Hashing arbitrary values to points on an elliptic curve is a required step in many cryptographic constructions, and a number of techniques have been proposed to do so over the years. One of the first ones was due to Shallue and van de Woestijne (ANTS-VII), and it had the interesting property of applying to essentially all elliptic curves over finite fields. It did not, however, have the desirable property of being *indifferentiable from a random oracle* when composed with a random oracle to the base field. Various approaches have since been considered to overcome this limitation, starting with the foundational work of Brier et al. (CRYPTO 2011). For example, if f: F_q→E(F_q) is the Shallue--van de Woestijne (SW) map and H, H' are *two* independent random oracles, we now know that m↦f(H(m))+f(H'(m)) is indifferentiable from a random oracle. Unfortunately, this approach has the drawback of being twice as expensive to compute than the straightforward, but not indifferentiable, m↦f(H(m)). Most other solutions so far have had the same issue: they are at least as costly as two base field exponentiations, whereas plain encoding maps like f cost only one exponentiation. Recently, Koshelev (DCC 2022) provided the first construction of indifferentiable hashing at the cost of one exponentiation, but only for a very specific class of curves (some of those with j-invariant 0), and using techniques that are unlikely to apply more broadly. In this work, we revisit this long-standing open problem, and observe that the SW map actually fits in a one-parameter family (f_u)_{u∈F_q} of encodings, such that for independent random oracles H, H', F: m↦f_{H'(m)}(H(m)) is indifferentiable. Moreover, on a very large class of curves (essentially those that are either of odd order or of order divisible by 4), the one-parameter family admits a rational parametrization, which lets us compute F at almost the same cost as small f, and finally achieve indifferentiable hashing to most curves with a single exponentiation. Our new approach also yields an improved variant of the Elligator Squared technique of Tibouchi (FC 2014) that represents points of arbitrary elliptic curves as close-to-uniform random strings.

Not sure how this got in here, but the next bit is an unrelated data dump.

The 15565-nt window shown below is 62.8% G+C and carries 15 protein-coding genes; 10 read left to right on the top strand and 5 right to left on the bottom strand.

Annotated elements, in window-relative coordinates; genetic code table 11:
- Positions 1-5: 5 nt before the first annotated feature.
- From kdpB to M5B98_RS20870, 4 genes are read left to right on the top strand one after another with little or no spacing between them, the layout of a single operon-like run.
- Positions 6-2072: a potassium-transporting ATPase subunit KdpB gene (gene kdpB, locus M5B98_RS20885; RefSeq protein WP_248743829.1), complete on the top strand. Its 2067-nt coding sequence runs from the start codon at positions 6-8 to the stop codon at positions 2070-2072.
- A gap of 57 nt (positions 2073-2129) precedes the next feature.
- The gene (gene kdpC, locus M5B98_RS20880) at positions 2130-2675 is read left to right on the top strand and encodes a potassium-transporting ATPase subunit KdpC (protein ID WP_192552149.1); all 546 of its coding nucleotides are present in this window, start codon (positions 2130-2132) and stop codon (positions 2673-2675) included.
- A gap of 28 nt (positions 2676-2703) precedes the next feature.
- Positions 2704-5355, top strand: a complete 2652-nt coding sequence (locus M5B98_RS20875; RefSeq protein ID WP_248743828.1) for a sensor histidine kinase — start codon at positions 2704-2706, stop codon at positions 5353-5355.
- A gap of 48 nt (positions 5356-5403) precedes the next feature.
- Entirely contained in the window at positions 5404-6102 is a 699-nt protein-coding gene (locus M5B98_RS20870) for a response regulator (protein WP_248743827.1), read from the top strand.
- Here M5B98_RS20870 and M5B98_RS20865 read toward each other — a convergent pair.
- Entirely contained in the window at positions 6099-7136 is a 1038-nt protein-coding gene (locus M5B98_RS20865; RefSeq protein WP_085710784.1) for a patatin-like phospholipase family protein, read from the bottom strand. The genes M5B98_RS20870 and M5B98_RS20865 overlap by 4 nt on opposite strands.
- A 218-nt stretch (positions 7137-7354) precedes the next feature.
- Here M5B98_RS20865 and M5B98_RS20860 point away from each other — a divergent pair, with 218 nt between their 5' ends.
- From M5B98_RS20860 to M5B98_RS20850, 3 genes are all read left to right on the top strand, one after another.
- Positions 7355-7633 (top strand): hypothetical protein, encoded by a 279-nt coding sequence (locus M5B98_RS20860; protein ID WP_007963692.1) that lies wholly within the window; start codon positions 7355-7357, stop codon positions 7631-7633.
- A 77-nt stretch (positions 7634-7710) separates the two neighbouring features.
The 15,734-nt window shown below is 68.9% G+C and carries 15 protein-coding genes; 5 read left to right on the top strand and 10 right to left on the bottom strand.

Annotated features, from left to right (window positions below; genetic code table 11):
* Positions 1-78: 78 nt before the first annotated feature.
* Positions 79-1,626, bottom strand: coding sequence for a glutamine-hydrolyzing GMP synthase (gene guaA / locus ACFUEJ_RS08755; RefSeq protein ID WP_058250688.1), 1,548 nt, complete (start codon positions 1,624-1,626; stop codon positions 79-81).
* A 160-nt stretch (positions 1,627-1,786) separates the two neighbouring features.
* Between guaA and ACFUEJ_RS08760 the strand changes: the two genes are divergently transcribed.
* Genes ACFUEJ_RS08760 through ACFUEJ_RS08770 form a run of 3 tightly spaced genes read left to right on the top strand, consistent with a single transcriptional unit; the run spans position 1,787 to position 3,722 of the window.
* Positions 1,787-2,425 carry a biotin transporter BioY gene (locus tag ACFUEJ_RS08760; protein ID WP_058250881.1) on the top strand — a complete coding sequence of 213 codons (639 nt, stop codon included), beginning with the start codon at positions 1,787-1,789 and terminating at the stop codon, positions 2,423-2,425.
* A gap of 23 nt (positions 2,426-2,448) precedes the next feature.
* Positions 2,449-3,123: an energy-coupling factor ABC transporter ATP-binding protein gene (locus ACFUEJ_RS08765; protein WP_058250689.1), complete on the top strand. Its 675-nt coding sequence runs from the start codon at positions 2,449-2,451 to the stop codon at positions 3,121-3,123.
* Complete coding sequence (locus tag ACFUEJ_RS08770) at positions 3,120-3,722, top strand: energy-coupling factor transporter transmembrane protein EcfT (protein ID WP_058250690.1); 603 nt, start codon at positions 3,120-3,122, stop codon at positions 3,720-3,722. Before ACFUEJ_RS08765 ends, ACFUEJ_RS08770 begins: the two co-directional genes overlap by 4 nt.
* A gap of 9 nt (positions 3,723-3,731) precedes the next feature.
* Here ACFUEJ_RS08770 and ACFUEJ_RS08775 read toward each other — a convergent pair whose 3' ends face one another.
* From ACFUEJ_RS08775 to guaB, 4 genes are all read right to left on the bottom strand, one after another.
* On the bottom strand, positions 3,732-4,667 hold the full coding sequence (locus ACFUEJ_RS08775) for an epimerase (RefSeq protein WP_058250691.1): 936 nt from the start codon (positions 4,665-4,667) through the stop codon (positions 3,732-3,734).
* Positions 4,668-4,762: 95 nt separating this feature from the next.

Koblitz Curves over Quadratic Fields
Thomaz Oliveira Julio López Daniel Cervantes-Vázquez Francisco Rodríguez-Henríquez
In this work, we retake an old idea that Koblitz presented in his landmark paper (Koblitz, in: Proceedings of CRYPTO 1991. LNCS, vol 576, Springer, Berlin, pp 279–287, 1991 ), where he suggested the possibility of defining anomalous elliptic curves over the base field $${\mathbb {F}}_4$$ F 4 . We present a careful implementation of the base and quadratic field arithmetic required for computing the scalar multiplication operation in such curves. We also introduce two ordinary Koblitz-like elliptic curves defined over $${\mathbb {F}}_4$$ F 4 that are equipped with efficient endomorphisms. To the best of our knowledge, these endomorphisms have not been reported before. In order to achieve a fast reduction procedure, we adopted a redundant trinomial strategy that embeds elements of the field $${\mathbb {F}}_{4^{m}},$$ F 4 m , with m a prime number, into a ring of higher order defined by an almost irreducible trinomial. We also suggest a number of techniques that allow us to take full advantage of the native vector instructions of high-end microprocessors. Our software library achieves the fastest timings reported for the computation of the timing-protected scalar multiplication on Koblitz curves, and competitive timings with respect to the speed records established recently in the computation of the scalar multiplication over binary and prime fields.

Program Committees

CHES 2022
CHES 2021
Asiacrypt 2021
CHES 2020
CHES 2019
CHES 2009